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July 8, 1993


By CBR Staff Writer

Verigem – a joint venture company in the process of being formed by point-of-sale manufacturer, Verifone Inc, and Smart Card supplier, Gemplus SA (CI No 2,199) – is, according to its parents, about to lead the industry into the next frontier of payment processing – the automation of cash. In yet another attempt to replace cash with plastic, Gemenos, France-based Gemplus, will supply Smart Cards – to be marketed as SmartCash – for this momentous task, while Verifone will provide transaction automation systems.

Major banks

Such systems include stations to issue and credit SmartCash cards with value; terminals to read and write information to the cards at the point-of-sale; networks to link terminals with banks and other service providers; and a settlement system to transfer funds from one participant to another. According to Verifone’s regional marketing manager for Europe, Tricia Carter, the Redwood, California-based group will also bring systems integration skills to the venture, plus relationships with all the major banks – it claims a 65% share of the transaction processing market worldwide. The first products will be launched in a couple of weeks, and, said managing director Ken Hansen, are already being used in pilot sites around the world. How soon they become commercially available, he added, will be determined by how fast they move along at the pilot sites, but everyone that is banks, retailers, franchise operators and consumers worldwide – must participate to make the offering commercially viable. Smartcash, like telephone cards, will start off as a closed system, but the aim is eventually to make it open, so that anyone can use them any time, any place, any where. Pricing, however, will be determined by the market, Hansen said, although he does realise that costs must be kept low to appeal to the masses. Ms Carter envisages that first products will be sold via banks and payment processing service providers, although things are still at the discussion stage. Possibilities include using SmartCash as a pre-paid card in a similar way to telephone cards. The big difference though, is that SmartCash is re-useable. The idea is that the user will buy a card from his bank complete with credits.

By Catherine Everett

When the credits are used up, he returns to his bank to have it replenished by means of a SmartCash automatic teller machine. The bank will charge a small fee for the service. Another option is implementing SmartCash as a more secure form of credit card security levels would be decided by the issuing bank. Because smart cards incorporate embedded microcontrollers and memory chips, the customer’s personal identification number can be stored on the card. To use it, he will not only have to sign his name, but state his identification number too. Ms Carter also sees potential applications in health care and home use, for example with mobile phones or videos. The advantages of SmartCash from a user’s point of view, Verifone claims, is that it is less bulky than a purse or wallet and more secure. Moreover, customers will no longer have to produce exact change, or waste time in check-out queues counting money or writing cheques. From a merchant’s standpoint, the card drastically reduces cash-handling costs, including labour, armoured car transport and insurance. It speeds up transactions and provides him with more payment options. Banks, likewise, gain from lower cash-handling costs and decrease the risk of cash shrinkage as a result of loss, error or theft. They also have the chance to generate additional revenues by issuing the SmartCash cards, charging to re-value them as well as process transactions made with them. The intention is that VeriGem support its offerings via local offices, probably in Europe initially. But it will also be able to use the resources of both Verifone and Gemplus’s offices around the world. Although for years companies have been trying and failing to make a dent in the cash market by means of debit cards, Ms Carter reckons there is significant potential for SmartCash p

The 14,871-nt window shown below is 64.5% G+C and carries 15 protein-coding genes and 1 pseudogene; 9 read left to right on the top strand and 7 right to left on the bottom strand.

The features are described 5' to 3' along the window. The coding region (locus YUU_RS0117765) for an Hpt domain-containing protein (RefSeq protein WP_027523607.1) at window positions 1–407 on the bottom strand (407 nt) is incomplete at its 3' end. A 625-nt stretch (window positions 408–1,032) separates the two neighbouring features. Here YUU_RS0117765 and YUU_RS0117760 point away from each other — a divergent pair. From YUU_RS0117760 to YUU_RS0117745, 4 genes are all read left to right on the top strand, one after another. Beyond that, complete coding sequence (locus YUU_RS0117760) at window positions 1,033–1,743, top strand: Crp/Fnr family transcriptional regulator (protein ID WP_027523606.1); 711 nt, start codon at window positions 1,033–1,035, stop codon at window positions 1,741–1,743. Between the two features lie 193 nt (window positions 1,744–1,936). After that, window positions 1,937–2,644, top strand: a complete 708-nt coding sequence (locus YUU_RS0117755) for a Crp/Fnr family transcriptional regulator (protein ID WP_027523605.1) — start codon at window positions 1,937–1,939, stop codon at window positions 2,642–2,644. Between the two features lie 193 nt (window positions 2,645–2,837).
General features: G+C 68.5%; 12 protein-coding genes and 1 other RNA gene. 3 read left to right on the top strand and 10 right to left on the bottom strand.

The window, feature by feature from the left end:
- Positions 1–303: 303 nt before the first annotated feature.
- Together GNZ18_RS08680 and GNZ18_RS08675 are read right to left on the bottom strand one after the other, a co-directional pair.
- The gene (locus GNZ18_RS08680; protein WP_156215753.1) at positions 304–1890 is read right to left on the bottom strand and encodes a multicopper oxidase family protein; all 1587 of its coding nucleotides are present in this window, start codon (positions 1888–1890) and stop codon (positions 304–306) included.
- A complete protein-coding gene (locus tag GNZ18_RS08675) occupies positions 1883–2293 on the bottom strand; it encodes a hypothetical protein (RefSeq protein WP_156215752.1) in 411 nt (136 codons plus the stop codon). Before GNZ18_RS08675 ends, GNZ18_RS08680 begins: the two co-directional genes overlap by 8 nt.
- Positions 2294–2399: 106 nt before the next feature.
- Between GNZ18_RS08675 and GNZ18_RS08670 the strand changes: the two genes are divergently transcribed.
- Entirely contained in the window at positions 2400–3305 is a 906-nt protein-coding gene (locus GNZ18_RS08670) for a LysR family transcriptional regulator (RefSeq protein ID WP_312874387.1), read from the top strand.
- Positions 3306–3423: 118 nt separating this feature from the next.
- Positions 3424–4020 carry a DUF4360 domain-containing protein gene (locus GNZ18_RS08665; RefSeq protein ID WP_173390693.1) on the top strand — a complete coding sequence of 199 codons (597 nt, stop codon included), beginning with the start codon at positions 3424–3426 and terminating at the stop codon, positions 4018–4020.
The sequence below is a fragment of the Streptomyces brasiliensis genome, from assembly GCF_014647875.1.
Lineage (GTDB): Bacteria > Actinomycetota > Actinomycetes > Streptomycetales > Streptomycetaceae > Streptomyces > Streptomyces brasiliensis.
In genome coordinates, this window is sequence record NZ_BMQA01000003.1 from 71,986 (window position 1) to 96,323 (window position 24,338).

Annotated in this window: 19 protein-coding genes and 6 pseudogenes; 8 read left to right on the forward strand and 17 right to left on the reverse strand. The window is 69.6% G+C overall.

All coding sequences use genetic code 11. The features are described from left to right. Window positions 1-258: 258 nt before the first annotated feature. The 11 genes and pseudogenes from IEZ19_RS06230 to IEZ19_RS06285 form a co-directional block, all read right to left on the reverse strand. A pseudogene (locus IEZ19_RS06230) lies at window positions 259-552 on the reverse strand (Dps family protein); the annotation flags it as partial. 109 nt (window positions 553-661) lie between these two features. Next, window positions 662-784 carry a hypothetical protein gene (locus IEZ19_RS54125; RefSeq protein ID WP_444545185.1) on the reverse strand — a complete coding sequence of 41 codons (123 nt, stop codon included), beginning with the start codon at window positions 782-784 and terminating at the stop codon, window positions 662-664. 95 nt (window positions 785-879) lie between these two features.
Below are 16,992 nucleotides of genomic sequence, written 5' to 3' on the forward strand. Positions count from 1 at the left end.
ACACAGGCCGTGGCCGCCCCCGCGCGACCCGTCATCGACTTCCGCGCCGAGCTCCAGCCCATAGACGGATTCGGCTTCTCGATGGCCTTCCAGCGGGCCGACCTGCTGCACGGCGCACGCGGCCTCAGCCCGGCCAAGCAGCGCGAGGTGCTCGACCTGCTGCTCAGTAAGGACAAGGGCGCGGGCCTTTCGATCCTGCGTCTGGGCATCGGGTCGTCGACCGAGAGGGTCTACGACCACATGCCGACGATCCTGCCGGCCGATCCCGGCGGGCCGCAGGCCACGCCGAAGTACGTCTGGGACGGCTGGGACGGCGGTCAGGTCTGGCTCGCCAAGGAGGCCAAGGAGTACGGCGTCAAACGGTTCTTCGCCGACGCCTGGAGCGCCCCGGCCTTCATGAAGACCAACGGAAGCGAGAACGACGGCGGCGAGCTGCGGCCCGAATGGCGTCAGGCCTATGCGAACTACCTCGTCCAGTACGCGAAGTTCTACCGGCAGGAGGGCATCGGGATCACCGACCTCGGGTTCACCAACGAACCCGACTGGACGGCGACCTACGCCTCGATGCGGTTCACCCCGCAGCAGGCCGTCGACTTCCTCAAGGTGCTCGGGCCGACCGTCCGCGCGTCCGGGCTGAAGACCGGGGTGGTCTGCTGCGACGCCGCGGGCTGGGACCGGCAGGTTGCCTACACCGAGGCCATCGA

roducts. The past failure of debit cards is attributed partly to stiff competition from credit cards, which generally provide a 25-day float. As a result, customers with good credit histories can delay paying their bills. Furthermore, many people are reluctant to give governments or credit agencies the chance to track their transactions – want to know periodically where a person is through the day? Just follow his on-line transactions.

Stripe reader

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But the two partners hope their size and market position will help them develop this new market. To show its potential value, they cite the Nielson Report, which indicates they have barely scratched the surface so far. Consumer cash transactions in the US during 1992 reportedly totalled $160,000,000m, or 68% of all such business undertaken, while consumer credit and debit card transactions made up only 9% of this figure. Ms Carter would not predict how much of this massive cash market SmartCash might realistically grab. But she does believe that Smart Card technology is starting to take off, particularly in the US and Scandinavia. In many regions, unfortunately, the huge installed base of magnetic stripe card readers has, in the past, put people off implementing such technology.

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